In desperation I also tried the meds. Some helped temporarily, some not at all. The cost itself is enough to kill you. The last prescription what’s $3,000 a month not covered by insurance.
Do be careful when telling people what will fix their ” stomach problems”. I’m certain you mean well but those of us dealing with this somewhat rare colitis find no relief apart from death.
What about hair loss would it cause this ??
malnutrition may cause hair loss
Hi i am suffering ibd from 6 yrs,solution eat whatever you want but whenever you eat drink water after eating 1 hour, it will help you to digest food and it will make boost your digestive function,i do the same i do found result,need to make habit to your stomach have hope. It meat once a day,high protein food once a day and dont drink alcohol
I have not yet started my steroids and not planning to do it either. Do you think I can keep the disease at bay through lifestyle changes, yoga and exercise?
You will need to consult with a functional medicine doctor to do further testing and find root inflammatory triggers and infections
Thanks for the great article. While “testing to find root inflammatory triggers and infections” (in this case for Collagenous Colitis) and then going about with targeted treatments (per article), would you allow patients to take Budesonide concurrently (and then taper off)? This has been recommended by a naturopathic doc, and I am curious about your take. Is there a down side here?
yes, Chris, I do work with many patients on steroids and biological agents
Confused…saccharine is okay but artificial sweeteners are not okay?
I do not recommend artificial sweeteners
I have Collagenous Colitis, diagnosed by biopsy. I was very strictly on the SCD diet for six years. Despite some bit of improvement, it did little to help my condition, sadly. I lost weight, and some of the more ‘explosive’ symptoms improved, but I finally had to admit that it would not help me more than that little bit of improvement. I think some of the SCD diet was not good for my condition ( fiber especially, as well as seeds, and raw vegetables). Sigh. I think no ‘one ‘diet is the answer. Maybe the problem is all of the additives in our food ( including hormones and antibiotics in meats, and all that spraying of our vegetables and fruits etc). I’m starting to think we are just poisoned; and some of us are reacting more obviously than others. And we can’t get away from it.( Thank you indeed to that raging unchecked Capitalism that means corporate profits are paramount regardless of the harm to people or our planet. )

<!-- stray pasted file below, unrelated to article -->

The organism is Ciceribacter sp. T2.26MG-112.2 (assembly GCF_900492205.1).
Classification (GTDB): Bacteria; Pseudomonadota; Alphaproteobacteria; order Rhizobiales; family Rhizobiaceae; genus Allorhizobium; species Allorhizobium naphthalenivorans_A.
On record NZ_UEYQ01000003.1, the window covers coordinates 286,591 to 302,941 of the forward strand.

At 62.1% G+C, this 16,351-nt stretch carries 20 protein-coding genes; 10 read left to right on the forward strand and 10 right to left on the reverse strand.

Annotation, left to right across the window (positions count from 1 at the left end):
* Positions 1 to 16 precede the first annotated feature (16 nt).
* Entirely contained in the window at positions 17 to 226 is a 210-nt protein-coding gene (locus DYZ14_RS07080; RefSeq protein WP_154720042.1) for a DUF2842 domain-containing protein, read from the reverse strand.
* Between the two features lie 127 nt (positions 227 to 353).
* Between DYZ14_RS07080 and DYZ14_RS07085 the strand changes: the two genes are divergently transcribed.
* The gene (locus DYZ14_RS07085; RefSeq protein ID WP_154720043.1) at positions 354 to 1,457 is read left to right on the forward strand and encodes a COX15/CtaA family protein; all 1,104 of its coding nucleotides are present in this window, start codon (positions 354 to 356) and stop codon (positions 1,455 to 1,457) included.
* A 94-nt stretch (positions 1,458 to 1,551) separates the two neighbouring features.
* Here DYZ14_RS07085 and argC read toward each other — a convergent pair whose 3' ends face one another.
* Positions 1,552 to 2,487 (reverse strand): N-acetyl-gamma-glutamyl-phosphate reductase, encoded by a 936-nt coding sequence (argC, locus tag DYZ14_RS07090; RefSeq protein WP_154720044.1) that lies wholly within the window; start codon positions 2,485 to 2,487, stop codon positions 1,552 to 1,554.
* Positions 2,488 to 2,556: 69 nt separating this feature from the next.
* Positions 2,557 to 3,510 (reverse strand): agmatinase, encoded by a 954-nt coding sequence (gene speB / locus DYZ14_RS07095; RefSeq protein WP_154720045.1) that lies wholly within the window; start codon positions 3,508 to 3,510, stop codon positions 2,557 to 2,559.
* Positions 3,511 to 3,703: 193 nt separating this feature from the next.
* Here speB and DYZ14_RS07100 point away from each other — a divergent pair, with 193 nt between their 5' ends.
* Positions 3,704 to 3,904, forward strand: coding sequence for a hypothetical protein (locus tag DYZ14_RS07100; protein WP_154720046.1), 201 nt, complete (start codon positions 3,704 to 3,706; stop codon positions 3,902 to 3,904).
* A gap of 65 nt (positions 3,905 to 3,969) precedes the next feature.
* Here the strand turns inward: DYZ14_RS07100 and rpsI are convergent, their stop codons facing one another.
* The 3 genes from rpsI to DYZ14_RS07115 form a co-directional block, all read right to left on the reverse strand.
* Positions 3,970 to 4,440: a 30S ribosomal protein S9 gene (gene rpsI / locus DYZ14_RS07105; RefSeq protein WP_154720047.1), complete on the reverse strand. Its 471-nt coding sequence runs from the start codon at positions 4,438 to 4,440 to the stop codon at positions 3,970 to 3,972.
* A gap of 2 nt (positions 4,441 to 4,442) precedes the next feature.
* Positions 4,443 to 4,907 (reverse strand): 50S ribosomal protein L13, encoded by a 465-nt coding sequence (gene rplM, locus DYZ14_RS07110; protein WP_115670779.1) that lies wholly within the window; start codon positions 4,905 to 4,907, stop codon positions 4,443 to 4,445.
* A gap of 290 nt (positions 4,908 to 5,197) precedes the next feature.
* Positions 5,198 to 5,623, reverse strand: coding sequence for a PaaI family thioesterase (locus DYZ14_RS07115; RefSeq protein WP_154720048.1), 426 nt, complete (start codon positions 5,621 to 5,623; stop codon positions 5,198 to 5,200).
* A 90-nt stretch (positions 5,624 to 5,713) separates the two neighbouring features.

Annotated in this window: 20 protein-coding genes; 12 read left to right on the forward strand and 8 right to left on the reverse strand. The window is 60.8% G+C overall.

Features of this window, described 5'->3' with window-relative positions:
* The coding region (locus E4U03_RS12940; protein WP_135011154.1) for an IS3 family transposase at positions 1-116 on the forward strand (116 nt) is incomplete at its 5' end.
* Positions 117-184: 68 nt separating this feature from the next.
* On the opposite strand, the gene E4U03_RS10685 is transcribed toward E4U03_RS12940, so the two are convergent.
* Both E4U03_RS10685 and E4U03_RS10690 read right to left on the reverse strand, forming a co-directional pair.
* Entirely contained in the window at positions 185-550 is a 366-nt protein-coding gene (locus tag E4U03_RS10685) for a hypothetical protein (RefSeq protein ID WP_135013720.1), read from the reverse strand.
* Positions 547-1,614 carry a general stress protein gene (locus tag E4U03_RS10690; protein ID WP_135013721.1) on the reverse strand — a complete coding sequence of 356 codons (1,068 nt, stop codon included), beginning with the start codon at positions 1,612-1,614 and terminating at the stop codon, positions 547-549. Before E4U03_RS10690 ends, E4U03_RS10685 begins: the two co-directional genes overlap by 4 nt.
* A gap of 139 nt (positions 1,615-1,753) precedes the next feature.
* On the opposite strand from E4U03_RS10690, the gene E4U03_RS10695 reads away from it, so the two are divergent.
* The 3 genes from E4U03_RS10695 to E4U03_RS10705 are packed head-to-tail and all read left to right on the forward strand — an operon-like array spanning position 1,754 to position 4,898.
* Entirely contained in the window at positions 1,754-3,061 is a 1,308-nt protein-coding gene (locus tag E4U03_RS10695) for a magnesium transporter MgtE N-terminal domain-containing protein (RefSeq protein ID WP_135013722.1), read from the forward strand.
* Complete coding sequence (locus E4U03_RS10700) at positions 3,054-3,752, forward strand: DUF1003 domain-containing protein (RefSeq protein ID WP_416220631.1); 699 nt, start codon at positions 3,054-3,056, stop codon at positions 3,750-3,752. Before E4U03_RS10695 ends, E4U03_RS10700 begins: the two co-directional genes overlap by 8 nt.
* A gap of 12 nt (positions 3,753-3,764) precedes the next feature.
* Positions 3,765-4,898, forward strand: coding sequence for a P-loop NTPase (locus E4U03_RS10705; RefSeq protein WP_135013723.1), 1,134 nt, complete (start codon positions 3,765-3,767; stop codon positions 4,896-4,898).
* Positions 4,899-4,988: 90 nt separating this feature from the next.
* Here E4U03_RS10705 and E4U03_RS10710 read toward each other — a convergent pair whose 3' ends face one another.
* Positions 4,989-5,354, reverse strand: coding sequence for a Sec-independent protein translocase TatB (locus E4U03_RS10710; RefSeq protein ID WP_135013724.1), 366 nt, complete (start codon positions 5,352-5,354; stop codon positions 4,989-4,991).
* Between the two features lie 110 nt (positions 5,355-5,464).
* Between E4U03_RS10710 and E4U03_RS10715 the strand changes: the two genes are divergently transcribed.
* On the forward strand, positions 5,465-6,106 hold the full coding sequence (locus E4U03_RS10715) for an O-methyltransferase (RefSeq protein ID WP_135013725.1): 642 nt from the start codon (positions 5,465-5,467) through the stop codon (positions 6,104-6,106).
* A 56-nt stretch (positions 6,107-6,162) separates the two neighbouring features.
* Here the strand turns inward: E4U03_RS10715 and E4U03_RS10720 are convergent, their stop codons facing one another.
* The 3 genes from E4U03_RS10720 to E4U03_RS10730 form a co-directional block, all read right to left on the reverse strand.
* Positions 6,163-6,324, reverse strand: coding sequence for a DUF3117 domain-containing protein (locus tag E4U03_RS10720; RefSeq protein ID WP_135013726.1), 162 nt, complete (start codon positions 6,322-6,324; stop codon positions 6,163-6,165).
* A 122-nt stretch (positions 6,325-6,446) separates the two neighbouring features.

Hi Dr Jill,
Thank you for this information. You have summarized a lot of what I have read over the past 5 years. Do you have access to Xilei-san for your patients?
No, I do not
I’m 27 and I have Crohn’s. Some of the things I’ve found that help the most:
Citrucel fiber therapy,
And intermittent fasting.
I used to bleed every BM , now I barely ever bleed at all.
Thank you for providing essential information for those who suffer from IBD. I have UC and have successfully treated it with the very things you recommend. It took several years of reading, researching and praying before I found a healthy balance in my diet along with the probiotics and supplements to finally experience remission. (10 months in remission so far!). I only wish I had found your blog years ago!